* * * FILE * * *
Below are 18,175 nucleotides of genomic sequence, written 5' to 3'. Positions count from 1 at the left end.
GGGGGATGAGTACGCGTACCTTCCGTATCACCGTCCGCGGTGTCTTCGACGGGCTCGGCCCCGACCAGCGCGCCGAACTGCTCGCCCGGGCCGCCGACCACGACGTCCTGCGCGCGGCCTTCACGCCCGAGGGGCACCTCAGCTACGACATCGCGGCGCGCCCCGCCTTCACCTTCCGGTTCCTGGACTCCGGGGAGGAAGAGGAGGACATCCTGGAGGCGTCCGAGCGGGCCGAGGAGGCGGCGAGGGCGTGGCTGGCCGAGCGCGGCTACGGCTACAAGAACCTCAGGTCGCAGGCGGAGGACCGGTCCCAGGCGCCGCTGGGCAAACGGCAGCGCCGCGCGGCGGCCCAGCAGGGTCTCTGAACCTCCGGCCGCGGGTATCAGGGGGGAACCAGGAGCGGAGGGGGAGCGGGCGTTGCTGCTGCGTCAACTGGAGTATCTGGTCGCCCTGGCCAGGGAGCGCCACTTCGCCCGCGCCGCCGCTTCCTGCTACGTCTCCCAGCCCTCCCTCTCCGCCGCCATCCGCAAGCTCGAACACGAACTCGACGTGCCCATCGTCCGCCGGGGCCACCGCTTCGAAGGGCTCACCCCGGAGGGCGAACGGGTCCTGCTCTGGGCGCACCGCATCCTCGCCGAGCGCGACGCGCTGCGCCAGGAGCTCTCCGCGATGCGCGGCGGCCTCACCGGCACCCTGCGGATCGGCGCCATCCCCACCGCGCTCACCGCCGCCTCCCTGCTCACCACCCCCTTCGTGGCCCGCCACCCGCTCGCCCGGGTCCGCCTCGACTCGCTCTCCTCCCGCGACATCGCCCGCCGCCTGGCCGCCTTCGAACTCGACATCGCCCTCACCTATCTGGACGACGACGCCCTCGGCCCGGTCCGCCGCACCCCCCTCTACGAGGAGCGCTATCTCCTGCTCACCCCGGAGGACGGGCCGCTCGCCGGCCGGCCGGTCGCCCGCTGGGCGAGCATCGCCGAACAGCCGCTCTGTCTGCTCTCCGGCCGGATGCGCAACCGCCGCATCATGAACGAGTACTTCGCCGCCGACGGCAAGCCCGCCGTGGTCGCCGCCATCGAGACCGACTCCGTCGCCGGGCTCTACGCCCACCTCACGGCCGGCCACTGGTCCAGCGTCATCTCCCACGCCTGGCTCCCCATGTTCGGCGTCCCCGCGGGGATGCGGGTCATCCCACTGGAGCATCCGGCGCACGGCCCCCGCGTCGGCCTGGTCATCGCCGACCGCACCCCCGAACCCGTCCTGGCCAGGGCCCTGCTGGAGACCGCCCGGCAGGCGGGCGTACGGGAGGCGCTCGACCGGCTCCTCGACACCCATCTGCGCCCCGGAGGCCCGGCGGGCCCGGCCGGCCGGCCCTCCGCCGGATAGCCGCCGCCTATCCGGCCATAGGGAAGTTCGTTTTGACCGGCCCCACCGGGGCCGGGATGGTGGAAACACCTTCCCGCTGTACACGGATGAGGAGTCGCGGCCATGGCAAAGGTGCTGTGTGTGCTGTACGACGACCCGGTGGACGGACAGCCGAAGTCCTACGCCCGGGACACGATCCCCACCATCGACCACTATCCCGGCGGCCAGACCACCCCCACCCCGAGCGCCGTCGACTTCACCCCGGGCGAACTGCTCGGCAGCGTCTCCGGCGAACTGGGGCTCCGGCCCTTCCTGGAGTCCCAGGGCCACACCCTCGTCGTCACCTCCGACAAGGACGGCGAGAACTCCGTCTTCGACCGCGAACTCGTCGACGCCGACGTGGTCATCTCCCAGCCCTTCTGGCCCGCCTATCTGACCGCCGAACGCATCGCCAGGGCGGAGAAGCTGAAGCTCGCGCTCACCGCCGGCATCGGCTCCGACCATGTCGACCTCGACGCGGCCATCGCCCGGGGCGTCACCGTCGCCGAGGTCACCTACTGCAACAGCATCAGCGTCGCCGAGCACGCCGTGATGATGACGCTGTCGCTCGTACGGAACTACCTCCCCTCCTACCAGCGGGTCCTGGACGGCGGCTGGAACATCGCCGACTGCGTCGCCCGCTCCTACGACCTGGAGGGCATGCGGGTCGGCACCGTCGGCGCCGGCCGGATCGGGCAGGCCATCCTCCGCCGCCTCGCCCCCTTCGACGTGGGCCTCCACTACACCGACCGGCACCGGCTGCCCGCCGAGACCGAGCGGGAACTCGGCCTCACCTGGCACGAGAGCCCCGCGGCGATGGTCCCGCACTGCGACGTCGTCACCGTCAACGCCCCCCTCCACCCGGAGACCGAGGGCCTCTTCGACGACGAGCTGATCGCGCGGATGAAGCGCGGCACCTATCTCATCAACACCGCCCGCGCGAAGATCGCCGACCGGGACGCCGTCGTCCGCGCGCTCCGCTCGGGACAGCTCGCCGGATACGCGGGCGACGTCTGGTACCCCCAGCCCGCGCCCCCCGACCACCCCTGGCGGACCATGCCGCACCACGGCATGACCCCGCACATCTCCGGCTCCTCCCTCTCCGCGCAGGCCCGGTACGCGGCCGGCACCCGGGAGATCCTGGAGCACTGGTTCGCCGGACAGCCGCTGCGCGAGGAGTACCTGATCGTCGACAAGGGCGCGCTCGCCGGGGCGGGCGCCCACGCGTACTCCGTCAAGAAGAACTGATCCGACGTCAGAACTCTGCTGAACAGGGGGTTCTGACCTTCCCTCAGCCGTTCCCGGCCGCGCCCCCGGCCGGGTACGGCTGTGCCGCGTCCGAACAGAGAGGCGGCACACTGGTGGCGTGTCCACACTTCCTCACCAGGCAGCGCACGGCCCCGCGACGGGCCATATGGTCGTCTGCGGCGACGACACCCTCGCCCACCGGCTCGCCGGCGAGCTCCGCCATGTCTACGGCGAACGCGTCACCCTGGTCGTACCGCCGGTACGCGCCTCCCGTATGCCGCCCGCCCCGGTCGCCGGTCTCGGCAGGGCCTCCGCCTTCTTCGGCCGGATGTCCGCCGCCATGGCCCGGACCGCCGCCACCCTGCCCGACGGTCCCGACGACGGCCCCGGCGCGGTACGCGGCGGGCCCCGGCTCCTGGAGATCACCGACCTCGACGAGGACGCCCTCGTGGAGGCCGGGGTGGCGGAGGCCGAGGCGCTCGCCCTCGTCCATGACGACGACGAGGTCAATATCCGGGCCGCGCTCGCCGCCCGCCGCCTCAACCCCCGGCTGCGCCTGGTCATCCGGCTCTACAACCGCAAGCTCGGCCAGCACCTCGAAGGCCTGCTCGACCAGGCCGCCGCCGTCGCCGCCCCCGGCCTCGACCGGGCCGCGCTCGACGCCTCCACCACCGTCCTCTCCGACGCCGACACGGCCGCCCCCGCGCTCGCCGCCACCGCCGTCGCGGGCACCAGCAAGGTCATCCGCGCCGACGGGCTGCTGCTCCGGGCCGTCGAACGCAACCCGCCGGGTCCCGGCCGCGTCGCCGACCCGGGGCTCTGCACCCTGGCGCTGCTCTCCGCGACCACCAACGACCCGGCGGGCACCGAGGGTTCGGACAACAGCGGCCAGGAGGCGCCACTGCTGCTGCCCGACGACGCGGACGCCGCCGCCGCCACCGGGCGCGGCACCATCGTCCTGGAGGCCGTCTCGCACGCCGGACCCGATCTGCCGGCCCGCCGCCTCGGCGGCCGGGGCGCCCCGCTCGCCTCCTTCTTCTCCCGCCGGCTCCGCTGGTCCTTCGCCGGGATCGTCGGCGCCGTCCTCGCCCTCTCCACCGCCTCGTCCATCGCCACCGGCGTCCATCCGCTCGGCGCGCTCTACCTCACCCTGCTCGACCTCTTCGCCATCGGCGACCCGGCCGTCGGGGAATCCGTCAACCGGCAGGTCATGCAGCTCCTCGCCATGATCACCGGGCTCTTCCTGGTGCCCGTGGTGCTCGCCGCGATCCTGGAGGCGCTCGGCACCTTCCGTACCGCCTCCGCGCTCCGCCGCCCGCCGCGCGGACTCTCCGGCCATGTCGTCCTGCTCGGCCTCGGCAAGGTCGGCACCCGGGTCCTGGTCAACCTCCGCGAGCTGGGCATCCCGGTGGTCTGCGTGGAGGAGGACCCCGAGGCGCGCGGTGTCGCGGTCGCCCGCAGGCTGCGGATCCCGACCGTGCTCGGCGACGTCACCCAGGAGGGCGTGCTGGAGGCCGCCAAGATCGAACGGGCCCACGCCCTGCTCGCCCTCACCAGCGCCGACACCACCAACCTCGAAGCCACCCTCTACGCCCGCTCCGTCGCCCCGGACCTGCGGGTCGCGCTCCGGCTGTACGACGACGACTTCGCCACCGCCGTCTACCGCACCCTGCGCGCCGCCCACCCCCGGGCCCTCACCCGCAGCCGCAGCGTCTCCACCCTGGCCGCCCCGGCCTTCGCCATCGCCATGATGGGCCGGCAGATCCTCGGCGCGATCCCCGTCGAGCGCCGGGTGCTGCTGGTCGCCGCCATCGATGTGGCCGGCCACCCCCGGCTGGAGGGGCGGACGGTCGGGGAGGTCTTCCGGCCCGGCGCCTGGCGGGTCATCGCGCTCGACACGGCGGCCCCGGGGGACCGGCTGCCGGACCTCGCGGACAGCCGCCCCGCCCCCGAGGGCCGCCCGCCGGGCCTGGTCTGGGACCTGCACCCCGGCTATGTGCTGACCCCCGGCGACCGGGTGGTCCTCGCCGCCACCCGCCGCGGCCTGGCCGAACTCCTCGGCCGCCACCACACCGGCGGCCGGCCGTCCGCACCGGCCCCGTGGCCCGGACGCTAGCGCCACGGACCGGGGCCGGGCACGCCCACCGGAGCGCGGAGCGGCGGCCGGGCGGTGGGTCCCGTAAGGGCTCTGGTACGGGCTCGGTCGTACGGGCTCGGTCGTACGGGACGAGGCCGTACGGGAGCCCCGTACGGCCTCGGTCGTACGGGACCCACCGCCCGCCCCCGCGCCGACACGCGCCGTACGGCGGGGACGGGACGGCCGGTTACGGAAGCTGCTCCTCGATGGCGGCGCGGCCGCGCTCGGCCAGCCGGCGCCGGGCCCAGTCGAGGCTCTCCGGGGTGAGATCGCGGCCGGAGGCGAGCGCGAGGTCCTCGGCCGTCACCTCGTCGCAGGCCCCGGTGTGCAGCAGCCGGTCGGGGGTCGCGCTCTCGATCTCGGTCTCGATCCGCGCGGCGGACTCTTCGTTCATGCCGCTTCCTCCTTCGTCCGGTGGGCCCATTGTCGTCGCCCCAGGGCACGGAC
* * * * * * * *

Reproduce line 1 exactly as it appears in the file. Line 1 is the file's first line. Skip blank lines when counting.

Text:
Below are 18,175 nucleotides of genomic sequence, written 5' to 3'. Positions count from 1 at the left end.